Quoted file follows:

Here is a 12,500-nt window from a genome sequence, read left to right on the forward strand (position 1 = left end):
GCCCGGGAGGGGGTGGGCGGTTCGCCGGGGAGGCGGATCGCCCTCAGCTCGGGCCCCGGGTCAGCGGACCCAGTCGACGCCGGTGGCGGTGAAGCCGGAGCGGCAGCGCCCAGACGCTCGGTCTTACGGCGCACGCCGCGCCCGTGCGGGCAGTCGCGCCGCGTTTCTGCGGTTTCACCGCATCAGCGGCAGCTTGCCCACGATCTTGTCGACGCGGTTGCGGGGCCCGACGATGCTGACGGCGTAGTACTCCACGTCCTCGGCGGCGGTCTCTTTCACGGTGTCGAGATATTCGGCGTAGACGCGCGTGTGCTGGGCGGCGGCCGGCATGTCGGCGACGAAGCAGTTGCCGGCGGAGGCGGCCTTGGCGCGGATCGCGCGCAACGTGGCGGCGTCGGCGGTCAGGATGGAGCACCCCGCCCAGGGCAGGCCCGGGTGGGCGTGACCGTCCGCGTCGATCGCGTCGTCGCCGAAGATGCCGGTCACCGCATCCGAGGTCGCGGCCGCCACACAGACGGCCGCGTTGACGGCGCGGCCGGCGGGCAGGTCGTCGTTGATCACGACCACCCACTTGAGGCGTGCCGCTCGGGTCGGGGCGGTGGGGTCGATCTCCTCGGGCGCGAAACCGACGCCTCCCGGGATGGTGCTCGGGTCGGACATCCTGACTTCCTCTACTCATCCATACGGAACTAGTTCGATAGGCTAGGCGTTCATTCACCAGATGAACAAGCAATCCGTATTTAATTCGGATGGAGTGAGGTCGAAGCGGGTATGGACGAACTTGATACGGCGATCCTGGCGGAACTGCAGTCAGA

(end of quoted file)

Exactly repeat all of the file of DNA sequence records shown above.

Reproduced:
Here is a 12,500-nt window from a genome sequence, read left to right on the forward strand (position 1 = left end):
GCCCGGGAGGGGGTGGGCGGTTCGCCGGGGAGGCGGATCGCCCTCAGCTCGGGCCCCGGGTCAGCGGACCCAGTCGACGCCGGTGGCGGTGAAGCCGGAGCGGCAGCGCCCAGACGCTCGGTCTTACGGCGCACGCCGCGCCCGTGCGGGCAGTCGCGCCGCGTTTCTGCGGTTTCACCGCATCAGCGGCAGCTTGCCCACGATCTTGTCGACGCGGTTGCGGGGCCCGACGATGCTGACGGCGTAGTACTCCACGTCCTCGGCGGCGGTCTCTTTCACGGTGTCGAGATATTCGGCGTAGACGCGCGTGTGCTGGGCGGCGGCCGGCATGTCGGCGACGAAGCAGTTGCCGGCGGAGGCGGCCTTGGCGCGGATCGCGCGCAACGTGGCGGCGTCGGCGGTCAGGATGGAGCACCCCGCCCAGGGCAGGCCCGGGTGGGCGTGACCGTCCGCGTCGATCGCGTCGTCGCCGAAGATGCCGGTCACCGCATCCGAGGTCGCGGCCGCCACACAGACGGCCGCGTTGACGGCGCGGCCGGCGGGCAGGTCGTCGTTGATCACGACCACCCACTTGAGGCGTGCCGCTCGGGTCGGGGCGGTGGGGTCGATCTCCTCGGGCGCGAAACCGACGCCTCCCGGGATGGTGCTCGGGTCGGACATCCTGACTTCCTCTACTCATCCATACGGAACTAGTTCGATAGGCTAGGCGTTCATTCACCAGATGAACAAGCAATCCGTATTTAATTCGGATGGAGTGAGGTCGAAGCGGGTATGGACGAACTTGATACGGCGATCCTGGCGGAACTGCAGTCAGA